The app doesn’t allow you to take calls, play music or use your sat-nav on your phone while the dash cam feature is in use.

That’s fine, I thought. My humble Yaris doesn’t boast the latest systems that connect your phone to your dash, and I don’t need a sat-nav.

What I have learned is that I use my phone more than I realise, mostly by taking hands-free calls. This is, of course, perfectly legal, but can be distraction.

I was pleased I could use the app with the ‘Driving – Do Not Disturb’ feature on, and put it to good use.

Accidents happen

I didn’t have an accident while trialling the app, but was curious to see what would happen if I did.

My wish was soon granted. The app is sensitive and it ‘detected’ that I’d had an accident on a couple of occasions: once, when I dropped the phone when taking it out of the cradle and another time when I drove over a speed bump too quickly.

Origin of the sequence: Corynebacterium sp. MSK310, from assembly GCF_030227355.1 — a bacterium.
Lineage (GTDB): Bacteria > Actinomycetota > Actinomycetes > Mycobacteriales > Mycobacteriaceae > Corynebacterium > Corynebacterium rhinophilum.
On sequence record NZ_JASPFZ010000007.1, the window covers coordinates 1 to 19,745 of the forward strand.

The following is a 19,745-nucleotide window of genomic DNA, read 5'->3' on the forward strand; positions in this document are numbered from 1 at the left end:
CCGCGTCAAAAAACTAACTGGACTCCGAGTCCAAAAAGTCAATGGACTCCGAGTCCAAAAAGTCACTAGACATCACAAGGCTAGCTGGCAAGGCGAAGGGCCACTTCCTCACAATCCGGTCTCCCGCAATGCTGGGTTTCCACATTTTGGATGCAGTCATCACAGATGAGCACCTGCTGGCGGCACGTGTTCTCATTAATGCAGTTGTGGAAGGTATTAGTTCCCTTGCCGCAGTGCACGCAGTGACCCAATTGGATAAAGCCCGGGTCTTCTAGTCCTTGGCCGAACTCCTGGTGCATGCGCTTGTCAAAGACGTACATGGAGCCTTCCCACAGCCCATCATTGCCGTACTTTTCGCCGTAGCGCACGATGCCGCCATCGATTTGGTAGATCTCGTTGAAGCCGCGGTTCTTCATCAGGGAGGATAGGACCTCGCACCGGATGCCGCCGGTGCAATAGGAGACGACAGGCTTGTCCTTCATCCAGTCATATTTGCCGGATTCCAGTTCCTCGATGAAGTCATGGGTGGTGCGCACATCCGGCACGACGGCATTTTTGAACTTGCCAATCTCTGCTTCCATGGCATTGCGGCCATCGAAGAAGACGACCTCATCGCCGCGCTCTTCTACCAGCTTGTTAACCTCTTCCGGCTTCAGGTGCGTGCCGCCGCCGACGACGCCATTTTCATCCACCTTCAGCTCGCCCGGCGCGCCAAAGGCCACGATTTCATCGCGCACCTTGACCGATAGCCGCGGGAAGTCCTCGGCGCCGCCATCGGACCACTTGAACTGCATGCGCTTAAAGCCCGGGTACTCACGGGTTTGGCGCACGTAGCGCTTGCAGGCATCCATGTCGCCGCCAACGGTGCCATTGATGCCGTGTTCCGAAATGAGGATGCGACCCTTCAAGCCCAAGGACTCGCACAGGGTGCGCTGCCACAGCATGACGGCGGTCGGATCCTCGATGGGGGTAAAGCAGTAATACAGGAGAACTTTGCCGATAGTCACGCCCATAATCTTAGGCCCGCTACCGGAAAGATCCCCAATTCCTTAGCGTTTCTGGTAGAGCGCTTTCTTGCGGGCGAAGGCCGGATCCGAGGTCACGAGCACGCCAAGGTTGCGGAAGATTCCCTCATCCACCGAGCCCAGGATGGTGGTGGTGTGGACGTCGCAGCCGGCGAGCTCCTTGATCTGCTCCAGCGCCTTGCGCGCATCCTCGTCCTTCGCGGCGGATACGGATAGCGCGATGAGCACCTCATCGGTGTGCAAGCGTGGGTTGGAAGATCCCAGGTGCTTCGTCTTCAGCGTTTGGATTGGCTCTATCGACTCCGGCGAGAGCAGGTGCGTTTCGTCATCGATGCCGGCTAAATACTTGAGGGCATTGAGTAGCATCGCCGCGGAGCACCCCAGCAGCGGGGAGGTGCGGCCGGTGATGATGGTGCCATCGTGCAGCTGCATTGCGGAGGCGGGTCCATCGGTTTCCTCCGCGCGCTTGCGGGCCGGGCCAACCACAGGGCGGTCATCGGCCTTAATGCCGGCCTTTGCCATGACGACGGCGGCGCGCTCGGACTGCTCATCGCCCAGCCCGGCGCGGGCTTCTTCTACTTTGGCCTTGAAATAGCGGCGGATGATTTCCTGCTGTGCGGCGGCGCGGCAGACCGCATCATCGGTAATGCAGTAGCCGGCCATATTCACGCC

The app retains 30 seconds of footage before and after a suspected collision. It actually records the entire journey but on a loop, only keeping it if an accident is detected or if you touch the screen. If not, the video is deleted automatically so as not to use up precious memory on your phone. 

Watching the video. Image: Aviva.

You then have the option to be put straight through to Aviva’s claims team and send your footage to them from the app directly, if you wish.

Great news if you’re an Aviva motor insurance customer but I’m not sure how it works if you insure elsewhere (you don’t have to be insured with Aviva to use the app).

Final thoughts

The dash cam on the Aviva Drive app is easy to use, quick to set up (once your cradle is in place) and free – the fact it rewards safer driving habits with an insurance discount is a nice bonus too. It’s also reassuring to know that the footage could be used as evidence and help resolve my claim more quickly if I was in an accident.

But it’s not perfect. The collision detection software is a little too sensitive (although this is better than not picking up genuine accidents) and drains my year-old Samsung 7’s battery if I’m on a long journey. Aviva recommends using an in-car phone charger for this reason.